Cults on Campus: Perceptions of Chief Counseling Officers. Russel K. Elleven, Ed.D.; Jennifer Van Veldhuizen, & Elizabeth Taylor, Ph.D.
Healing from Experiences with Unhealthy Spiritual Groups and Cults: Treatment Using Myths and Folk Tales. Leland E. Shields & F. Jeri Carter, Ph.D.
Enemies Within: Conflict and Control in the Baha’I Community. Karen Bacquet
Arousal, Capacity, and Intense Indoctrination. Robert S. Baron, Ph.D.
Other Articles and Books (Selected)
American Family Foundation. (1999). Cults and psychological abuse: A resource guide. Bonita Springs, FL: American Family Foundation.
Andersen, S., (1985). Identifying coercion and deception in social systems. In B. Kilbourne (Ed.), Scientific Research and New Religions: Divergent Perspectives. American Association for the Advancement of Science, Pacific Division, 12-24.
Appel, W. (1983). Cults in America: Programmed for paradise. New York: Holt, Rinehart, and Winston.
Aronoff, J.B., Lynn, S.J., & Malinoski, P.T. (2000). Are cultic environments psychologically harmful? Clinical Psychology Review, 20, 91-111.
Bardin, D. (April 19, 1994). Psychological coercion & human rights: Mind control (“brainwashing”) exists. Cult Abuse Policy & Research
Bardin, L. (2000). Coping with cult involvement: A handbook for family and friends. Bonita Springs, FL: American Family Founadtion.
Burks, R., & Burks, V. (1996). Damaged disciples: Casualties of authoritarian churches and the shepherding movement.
Bussell, H. (1994). By hook or by crook. New York: McCracken Press.
Chambers, W., Langone, M. & Malinoski, P., (1996, August 12). The Group Psychological Abuse Scale. (Paper presented to Division 36 of the American Psychological Association, Toronto, Canada.)
Cialdini, B. Robert. (1984). Influence: How and why people agree to things. William Morrow.
Clark, J. G. (1979). Cults. Journal of the American Medical Association, 242, 179-181.
Clark, G. (1978). Problems in referral of cult members. NAPPH Journal, 9(4). 27-29.
Clark, J. G., & Langone, M. D. (1984). The treatment of cult victims. In N. R. Bernstein & J. Sussex (Eds.), Handbook of child psychiatry consultation. New York: SP Medical and Scientific Books.
Clark, J. G., Langone, M. D., Schecter, R. E., & Daly, R. C. B. (1981). Destructive cult conversion: Theory, research, and treatment. Weston, MA: American Family Foundation.
Dole, A.A., Is the New Age dangerous to youth: Critics vs. experts? (1994). Poster Presented at the International Association for Applied Psychology.
Dole, A.A., New Age terms rated for harmfulness: Experts vs. critics. (1995). Poster Prepared for Presentation at the Annual Meeting of American Psychological Association.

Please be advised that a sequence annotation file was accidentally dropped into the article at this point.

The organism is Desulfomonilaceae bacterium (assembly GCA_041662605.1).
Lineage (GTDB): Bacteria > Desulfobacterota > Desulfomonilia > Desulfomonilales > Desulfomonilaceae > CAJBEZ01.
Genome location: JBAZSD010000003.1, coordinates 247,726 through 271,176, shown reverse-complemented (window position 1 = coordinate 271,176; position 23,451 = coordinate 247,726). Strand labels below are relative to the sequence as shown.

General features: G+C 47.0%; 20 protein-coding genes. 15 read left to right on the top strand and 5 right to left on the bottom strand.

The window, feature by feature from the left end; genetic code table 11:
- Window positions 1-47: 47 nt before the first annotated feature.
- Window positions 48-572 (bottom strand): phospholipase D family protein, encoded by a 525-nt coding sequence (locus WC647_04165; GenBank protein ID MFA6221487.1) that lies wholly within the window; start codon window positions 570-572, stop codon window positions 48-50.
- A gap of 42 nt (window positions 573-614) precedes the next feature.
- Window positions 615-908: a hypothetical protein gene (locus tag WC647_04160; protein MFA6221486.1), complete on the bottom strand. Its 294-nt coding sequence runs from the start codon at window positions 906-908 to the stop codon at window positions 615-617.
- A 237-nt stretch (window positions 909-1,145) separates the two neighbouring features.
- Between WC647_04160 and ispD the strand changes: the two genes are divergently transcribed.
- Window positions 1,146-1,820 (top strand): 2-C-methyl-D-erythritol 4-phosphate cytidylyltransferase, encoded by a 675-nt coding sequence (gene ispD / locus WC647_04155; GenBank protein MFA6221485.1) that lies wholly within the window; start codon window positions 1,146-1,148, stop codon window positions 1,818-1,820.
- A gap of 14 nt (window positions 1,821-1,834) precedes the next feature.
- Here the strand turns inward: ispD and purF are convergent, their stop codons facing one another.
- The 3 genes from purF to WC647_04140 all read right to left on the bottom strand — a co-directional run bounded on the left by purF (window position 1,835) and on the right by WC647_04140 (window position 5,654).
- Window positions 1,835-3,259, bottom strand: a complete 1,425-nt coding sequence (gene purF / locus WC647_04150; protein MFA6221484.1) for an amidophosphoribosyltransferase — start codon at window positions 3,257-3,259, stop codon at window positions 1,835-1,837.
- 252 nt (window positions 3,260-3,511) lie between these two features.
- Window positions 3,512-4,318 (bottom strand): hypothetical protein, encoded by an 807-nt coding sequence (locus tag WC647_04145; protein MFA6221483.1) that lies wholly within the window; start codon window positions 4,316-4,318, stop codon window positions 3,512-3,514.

Dole, A.A., Some conceptions of the New Age. (1993). Journal of Religion and Health. 32(4) 261-275.
Dole, Arthur, & Dubrow-Eichel, Steve. (1981). Moon over academe. Journal of Religion and Health, 20, 35-40.
Eisenberg, G. (1988). Smashing the idols: A Jewish inquiry into the cult phenomenon. Northvale, NJ: Jason Aronson.
Enroth, R. (1993). Churches that abuse. Grand Rapids, MI: Zondervan.
Enroth, R. (1995). Recovery from churches that abuse. Grand Rapids, MI: Zondervan.
Ford, W. (1993). Recovery from abusive groups. Bonita Springs, FL: American Family Foundation.
Giambalvo, C. (1992). Exit counseling: A family intervention. Bonita Springs, FL: American Family Foundation.
Giambalvo, C., & Rosedale, H. L. (1996). The Boston Movement: Critical perspectives on the International Churches of Christ. Bonita Springs, FL: American Family Foundation.
Goldberg, L., & Goldberg, W. (1982). Group work with former cultists. Social Work, 27, 165-170.
Halperin, D. (1982). Group processes in cult affiliation and recruitment. Group, 6(2), 13-24.
Halperin, D. (1983). Psychodynamic perspectives on religion, sect, and cult. Boston: John Wright.
Halperin, D. (1990). Psychiatric perspectives on cult affiliation. Psychiatric Annals, 20(4), 204-218.
Hochman, J. (1989). Iatrogenic symptoms associated with a therapy cult: Examination of an extinct “new psychoterhapy” with respect to psychiatric deterioration and “brainwashing.” Psychiatry, 47, 366-377.
Hochman, J. (l990). Miracle, mystery, and authority: The triangle of cult indoctrination. Psychiatric Annals, 20,179-187.
Isser, N., & Scheartz, L. L. (1988). The history of conversion and contemporary cults. New York: Peter Lang.
Keiser, T., & Keiser, J. (1987). The anatomy of illusion. Springfield, IL: Charles C. Thomas.
Lalich, J. (Ed.). (1998). Women under the influence. Special issue of Cultic Studies Journal, 14(1).
Landa, S. (1991). Children and cults: A practical guide. Journal of Family Law, 29(3), 591-634.
Langone, M. D. (1989). Beware of “New Age” solutions to age old problems. Business and Society Review, 69, 39-42.
Langone, M. D. (1990. Working with cult-affected families. Psychiatric Annals, 20(4), 194-198.
Langone, Michael D. (1991). Assessment and treatment of cult victims and their families. In P. Keller (Ed.), Innovations in clinical practice: A source book (Volume 10). Sarasota (FL): Professional Resource Exchange.
Langone, M. D. (Ed.). (1993). Recovery from Cults: Help for victims of psychological and spiritual abuse. New York: W. W. Norton.
Langone, M. D. (1996). Clinical Update on Cults. Psychiatric Times.
Langone, M. D. (1996). An investigation of a reputedly psychologically abusive group that targets college students: A report for Boston University’s Danielsen Institute.
Langone, Michael D., & Blood, Linda. (1990). Satanism and occult-related violence: What you should know. Weston, MA: American Family Foundation.
Langone, M. D., & Clark, J. (1985). New religions and public policy: Research implications for social and behavioral scientists. In B. Kilbourne (Ed.), Scientific research and new religions: Divergent perspectives. American Association for the Advancement of Science, Pacific Division, 90-114.